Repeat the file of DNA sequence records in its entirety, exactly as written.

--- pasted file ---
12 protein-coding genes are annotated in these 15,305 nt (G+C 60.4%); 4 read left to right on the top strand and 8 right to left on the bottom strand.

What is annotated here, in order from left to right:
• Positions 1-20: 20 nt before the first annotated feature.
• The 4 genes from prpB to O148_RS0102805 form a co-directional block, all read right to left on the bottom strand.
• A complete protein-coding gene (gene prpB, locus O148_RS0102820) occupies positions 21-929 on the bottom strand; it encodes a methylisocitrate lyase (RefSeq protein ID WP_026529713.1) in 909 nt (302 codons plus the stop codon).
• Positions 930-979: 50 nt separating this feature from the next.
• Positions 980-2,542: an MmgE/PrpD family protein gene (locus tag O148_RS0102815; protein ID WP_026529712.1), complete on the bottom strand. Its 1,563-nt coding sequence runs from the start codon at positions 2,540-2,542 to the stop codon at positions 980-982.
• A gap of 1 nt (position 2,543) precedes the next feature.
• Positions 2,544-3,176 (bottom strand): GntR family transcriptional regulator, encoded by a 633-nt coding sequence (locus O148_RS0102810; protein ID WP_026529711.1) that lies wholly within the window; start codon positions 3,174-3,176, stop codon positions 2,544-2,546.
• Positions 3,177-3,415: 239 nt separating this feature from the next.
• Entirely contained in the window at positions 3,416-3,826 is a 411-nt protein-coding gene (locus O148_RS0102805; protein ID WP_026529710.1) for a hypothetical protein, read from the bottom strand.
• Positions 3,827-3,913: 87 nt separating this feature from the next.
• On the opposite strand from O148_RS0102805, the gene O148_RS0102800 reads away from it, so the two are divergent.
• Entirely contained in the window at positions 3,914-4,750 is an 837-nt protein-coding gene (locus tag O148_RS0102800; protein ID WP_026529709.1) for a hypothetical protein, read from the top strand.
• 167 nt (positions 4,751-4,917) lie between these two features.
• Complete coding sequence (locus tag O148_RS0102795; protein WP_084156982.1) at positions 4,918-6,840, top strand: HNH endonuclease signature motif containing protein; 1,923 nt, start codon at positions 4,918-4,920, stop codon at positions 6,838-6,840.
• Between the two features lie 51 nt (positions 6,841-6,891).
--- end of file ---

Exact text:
12 protein-coding genes are annotated in these 15,305 nt (G+C 60.4%); 4 read left to right on the top strand and 8 right to left on the bottom strand.

What is annotated here, in order from left to right:
• Positions 1-20: 20 nt before the first annotated feature.
• The 4 genes from prpB to O148_RS0102805 form a co-directional block, all read right to left on the bottom strand.
• A complete protein-coding gene (gene prpB, locus O148_RS0102820) occupies positions 21-929 on the bottom strand; it encodes a methylisocitrate lyase (RefSeq protein ID WP_026529713.1) in 909 nt (302 codons plus the stop codon).
• Positions 930-979: 50 nt separating this feature from the next.
• Positions 980-2,542: an MmgE/PrpD family protein gene (locus tag O148_RS0102815; protein ID WP_026529712.1), complete on the bottom strand. Its 1,563-nt coding sequence runs from the start codon at positions 2,540-2,542 to the stop codon at positions 980-982.
• A gap of 1 nt (position 2,543) precedes the next feature.
• Positions 2,544-3,176 (bottom strand): GntR family transcriptional regulator, encoded by a 633-nt coding sequence (locus O148_RS0102810; protein ID WP_026529711.1) that lies wholly within the window; start codon positions 3,174-3,176, stop codon positions 2,544-2,546.
• Positions 3,177-3,415: 239 nt separating this feature from the next.
• Entirely contained in the window at positions 3,416-3,826 is a 411-nt protein-coding gene (locus O148_RS0102805; protein ID WP_026529710.1) for a hypothetical protein, read from the bottom strand.
• Positions 3,827-3,913: 87 nt separating this feature from the next.
• On the opposite strand from O148_RS0102805, the gene O148_RS0102800 reads away from it, so the two are divergent.
• Entirely contained in the window at positions 3,914-4,750 is an 837-nt protein-coding gene (locus tag O148_RS0102800; protein ID WP_026529709.1) for a hypothetical protein, read from the top strand.
• 167 nt (positions 4,751-4,917) lie between these two features.
• Complete coding sequence (locus tag O148_RS0102795; protein WP_084156982.1) at positions 4,918-6,840, top strand: HNH endonuclease signature motif containing protein; 1,923 nt, start codon at positions 4,918-4,920, stop codon at positions 6,838-6,840.
• Between the two features lie 51 nt (positions 6,841-6,891).